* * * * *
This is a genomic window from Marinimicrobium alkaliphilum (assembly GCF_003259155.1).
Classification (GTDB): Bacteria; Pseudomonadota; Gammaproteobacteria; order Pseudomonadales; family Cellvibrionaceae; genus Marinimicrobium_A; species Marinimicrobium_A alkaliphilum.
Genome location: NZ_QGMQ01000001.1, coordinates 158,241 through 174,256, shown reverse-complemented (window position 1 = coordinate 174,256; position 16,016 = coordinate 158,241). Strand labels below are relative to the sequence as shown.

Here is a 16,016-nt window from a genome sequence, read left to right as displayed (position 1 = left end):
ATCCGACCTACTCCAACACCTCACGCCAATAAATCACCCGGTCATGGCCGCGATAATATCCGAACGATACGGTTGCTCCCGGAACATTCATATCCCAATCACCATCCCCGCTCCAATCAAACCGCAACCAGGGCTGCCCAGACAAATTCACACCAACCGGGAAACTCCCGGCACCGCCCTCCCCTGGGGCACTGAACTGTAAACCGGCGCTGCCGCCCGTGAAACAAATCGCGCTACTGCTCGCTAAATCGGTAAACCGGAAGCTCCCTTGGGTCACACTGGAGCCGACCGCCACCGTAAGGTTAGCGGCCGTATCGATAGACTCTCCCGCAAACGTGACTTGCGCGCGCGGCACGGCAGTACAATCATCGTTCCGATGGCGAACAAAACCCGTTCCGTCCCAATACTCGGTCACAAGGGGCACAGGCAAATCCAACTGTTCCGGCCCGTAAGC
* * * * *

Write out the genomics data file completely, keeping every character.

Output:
This is a genomic window from Marinimicrobium alkaliphilum (assembly GCF_003259155.1).
Classification (GTDB): Bacteria; Pseudomonadota; Gammaproteobacteria; order Pseudomonadales; family Cellvibrionaceae; genus Marinimicrobium_A; species Marinimicrobium_A alkaliphilum.
Genome location: NZ_QGMQ01000001.1, coordinates 158,241 through 174,256, shown reverse-complemented (window position 1 = coordinate 174,256; position 16,016 = coordinate 158,241). Strand labels below are relative to the sequence as shown.

Here is a 16,016-nt window from a genome sequence, read left to right as displayed (position 1 = left end):
ATCCGACCTACTCCAACACCTCACGCCAATAAATCACCCGGTCATGGCCGCGATAATATCCGAACGATACGGTTGCTCCCGGAACATTCATATCCCAATCACCATCCCCGCTCCAATCAAACCGCAACCAGGGCTGCCCAGACAAATTCACACCAACCGGGAAACTCCCGGCACCGCCCTCCCCTGGGGCACTGAACTGTAAACCGGCGCTGCCGCCCGTGAAACAAATCGCGCTACTGCTCGCTAAATCGGTAAACCGGAAGCTCCCTTGGGTCACACTGGAGCCGACCGCCACCGTAAGGTTAGCGGCCGTATCGATAGACTCTCCCGCAAACGTGACTTGCGCGCGCGGCACGGCAGTACAATCATCGTTCCGATGGCGAACAAAACCCGTTCCGTCCCAATACTCGGTCACAAGGGGCACAGGCAAATCCAACTGTTCCGGCCCGTAAGC